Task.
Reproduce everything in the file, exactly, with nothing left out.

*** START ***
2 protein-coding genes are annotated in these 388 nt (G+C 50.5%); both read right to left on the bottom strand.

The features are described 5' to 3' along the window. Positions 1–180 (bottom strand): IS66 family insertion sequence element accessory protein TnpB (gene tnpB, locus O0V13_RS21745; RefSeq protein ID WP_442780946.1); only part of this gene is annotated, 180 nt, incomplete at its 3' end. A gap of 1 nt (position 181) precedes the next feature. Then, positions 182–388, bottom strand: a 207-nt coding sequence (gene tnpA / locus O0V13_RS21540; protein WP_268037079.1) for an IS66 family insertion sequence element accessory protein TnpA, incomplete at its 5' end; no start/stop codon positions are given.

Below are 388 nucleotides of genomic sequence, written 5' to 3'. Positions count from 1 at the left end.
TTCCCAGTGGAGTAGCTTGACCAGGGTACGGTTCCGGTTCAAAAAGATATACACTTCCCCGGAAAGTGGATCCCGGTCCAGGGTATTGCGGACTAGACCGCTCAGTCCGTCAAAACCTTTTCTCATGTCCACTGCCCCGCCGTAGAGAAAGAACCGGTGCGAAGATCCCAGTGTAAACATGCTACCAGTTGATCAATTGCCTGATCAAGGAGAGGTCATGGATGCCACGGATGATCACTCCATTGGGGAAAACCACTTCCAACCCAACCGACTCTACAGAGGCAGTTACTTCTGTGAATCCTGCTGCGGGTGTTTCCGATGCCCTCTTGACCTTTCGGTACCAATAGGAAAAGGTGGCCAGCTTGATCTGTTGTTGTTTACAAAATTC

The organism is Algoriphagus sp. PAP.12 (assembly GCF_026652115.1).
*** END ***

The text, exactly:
2 protein-coding genes are annotated in these 388 nt (G+C 50.5%); both read right to left on the bottom strand.

The features are described 5' to 3' along the window. Positions 1–180 (bottom strand): IS66 family insertion sequence element accessory protein TnpB (gene tnpB, locus O0V13_RS21745; RefSeq protein ID WP_442780946.1); only part of this gene is annotated, 180 nt, incomplete at its 3' end. A gap of 1 nt (position 181) precedes the next feature. Then, positions 182–388, bottom strand: a 207-nt coding sequence (gene tnpA / locus O0V13_RS21540; protein WP_268037079.1) for an IS66 family insertion sequence element accessory protein TnpA, incomplete at its 5' end; no start/stop codon positions are given.

Below are 388 nucleotides of genomic sequence, written 5' to 3'. Positions count from 1 at the left end.
TTCCCAGTGGAGTAGCTTGACCAGGGTACGGTTCCGGTTCAAAAAGATATACACTTCCCCGGAAAGTGGATCCCGGTCCAGGGTATTGCGGACTAGACCGCTCAGTCCGTCAAAACCTTTTCTCATGTCCACTGCCCCGCCGTAGAGAAAGAACCGGTGCGAAGATCCCAGTGTAAACATGCTACCAGTTGATCAATTGCCTGATCAAGGAGAGGTCATGGATGCCACGGATGATCACTCCATTGGGGAAAACCACTTCCAACCCAACCGACTCTACAGAGGCAGTTACTTCTGTGAATCCTGCTGCGGGTGTTTCCGATGCCCTCTTGACCTTTCGGTACCAATAGGAAAAGGTGGCCAGCTTGATCTGTTGTTGTTTACAAAATTC

The organism is Algoriphagus sp. PAP.12 (assembly GCF_026652115.1).